How Gentle Yoga Can Be A Powerful Tool in Healing Lyme disease
Physical activity is absolutely paramount for total recovery, there is no way around it, and gentle yoga has many healing benefits. You must stimulate healthy blood flow to get well, especially after months (or for many of us years, some even decades) of living a mostly if not entirely sedentary life, and slowly incorporating a gentle yoga practice into your healing regimen is a great way to safely and slowly get the blood flowing.
Gentle yoga also has other major healing benefits, such as its ability to help you reorient yourself in your physical body and reestablish a mind body soul connection. Gentle healing yoga can help you become comfortable with being uncomfortable, or put another way, help you learn to be comfortable in (and thus remain present in) your physical body even when in pain.
Restoring healthy blood flow is what flushes out toxic accumulation left over despite all the detox techniques (supplements, chelation, binders, detox baths, etc) you have undergone throughout treatment.
Despite all the detox methods, there is almost always left over toxins often accumulated from inflammation as opposed to die off from antibacterials and other treatments, that must be flushed out by restoring blood flow through physical activity.
Once you are able to begin slowly incorporating gentle physical movement into your healing, this is what ultimately stimulates what I like to call the healing processes in the body that take place near the “end game” (aka full health).
Still, why yoga and not other forms of exercise? Well, here’s why. After years spent isolated much of the time, and trauma endured by the body and mind unimaginable to most, you also have to heal and “flush out” the toxicity buried within from these deeper, soul level wounds.
Yoga is more than physical practice.
It also includes pranayama (breathing exercises to restore the prana, or flow of life force, in the body), yoga Nidra (a form of yogic sleep), meditation and incorporating yogic philosophies as a way of life.
So, by using yoga as our physical activity, we also target the deeper traumas and emotional issues accumulated throughout long term illness. These too must be purged from our system in a healthy way in order to fully heal.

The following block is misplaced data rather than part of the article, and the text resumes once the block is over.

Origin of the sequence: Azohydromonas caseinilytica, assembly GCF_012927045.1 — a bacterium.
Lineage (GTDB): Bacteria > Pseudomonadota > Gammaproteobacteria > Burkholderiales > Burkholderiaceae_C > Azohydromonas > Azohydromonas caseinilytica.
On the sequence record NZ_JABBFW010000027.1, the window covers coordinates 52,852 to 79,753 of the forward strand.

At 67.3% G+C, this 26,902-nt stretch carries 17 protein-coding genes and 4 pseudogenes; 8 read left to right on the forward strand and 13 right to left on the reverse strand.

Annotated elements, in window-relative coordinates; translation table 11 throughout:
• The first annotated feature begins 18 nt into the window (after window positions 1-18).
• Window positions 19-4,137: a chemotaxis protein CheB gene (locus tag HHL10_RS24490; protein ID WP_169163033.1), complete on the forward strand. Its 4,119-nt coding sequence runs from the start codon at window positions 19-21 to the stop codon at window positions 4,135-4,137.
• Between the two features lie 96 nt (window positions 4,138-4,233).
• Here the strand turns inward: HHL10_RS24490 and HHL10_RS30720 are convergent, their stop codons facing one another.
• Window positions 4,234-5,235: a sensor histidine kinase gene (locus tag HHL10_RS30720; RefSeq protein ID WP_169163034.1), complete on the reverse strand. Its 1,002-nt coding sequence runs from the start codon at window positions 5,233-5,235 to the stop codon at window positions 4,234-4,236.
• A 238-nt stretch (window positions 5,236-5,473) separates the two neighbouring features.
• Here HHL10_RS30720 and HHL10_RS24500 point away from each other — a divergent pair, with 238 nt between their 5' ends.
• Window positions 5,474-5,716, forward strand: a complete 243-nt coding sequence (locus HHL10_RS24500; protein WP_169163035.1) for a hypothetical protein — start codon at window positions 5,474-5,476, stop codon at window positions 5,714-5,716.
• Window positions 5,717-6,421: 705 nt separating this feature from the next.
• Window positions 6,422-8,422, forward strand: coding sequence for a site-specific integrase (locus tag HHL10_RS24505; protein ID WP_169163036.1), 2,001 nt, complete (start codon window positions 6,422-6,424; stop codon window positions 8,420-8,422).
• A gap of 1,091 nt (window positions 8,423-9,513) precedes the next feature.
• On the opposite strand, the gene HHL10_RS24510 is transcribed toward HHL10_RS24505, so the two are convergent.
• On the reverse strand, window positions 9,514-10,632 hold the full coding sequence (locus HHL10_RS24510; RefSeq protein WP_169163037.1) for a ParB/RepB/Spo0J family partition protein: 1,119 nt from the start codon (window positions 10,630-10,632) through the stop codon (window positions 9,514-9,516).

In my opinion, yoga is paramount in healing and one of the primary pillars to restoring health on all levels for this very reason: during a long term illness, the mind, body and soul often become disconnected. There are many reasons why this happens (for example, when the body is in pain, the mind’s first instinct is to disconnect from the body and do anything to not be fully present in it, although this is when the body needs us most).
However, all reasons are the manifestation of one underlying, primary reason: we are uncomfortable being uncomfortable. Sounds silly, right? Yet, it’s so true …and this is where yoga comes in to play as an invaluable healing tool and way of life. Through yoga practices and the yogic philosophies, we learn to become comfortable with being uncomfortable.
Becoming comfortable with being uncomfortable must occur for us to remain fully present on all levels when in any sort of pain —mental or physical—, and being present during pain is required to properly navigate our way through a complex journey like healing from a complex illness. It is essential to reclaiming and reuniting the fragmented parts of the deep self with the conscious self so we may again become be whole, integrated beings capable of living a fully inhabited life.
Thus, becoming comfortable with being uncomfortable paves the very path to healing —the foundation upon which our healing road map is filled in with all other healing modalities and treatments.
Its ability to do so is, to a large degree, due to the fact that yoga involves more than the physical yoga practice. The physical practice is also known as the “asana” practice, as yoga poses are called “asanas”. It is also a way to distinguish the physical practice from the 2 other integral exercises to a fully embodied yoga practice: meditation and pranayama, which we will touch on fully later. For now, lets ease in some gentle movement into our day and not overwhelm ourselves with details.
In short, yoga is a powerful healing tool because it involves healing intervention on mind, body and soul levels as opposed to just one like most healing modalities (although other treatments are certainly still warranted, and I am not advocating you quit any of them or make any changes to your current protocol —including starting this gentle program or any sort of yoga even— the primary healthcare practitioner overseeing your case).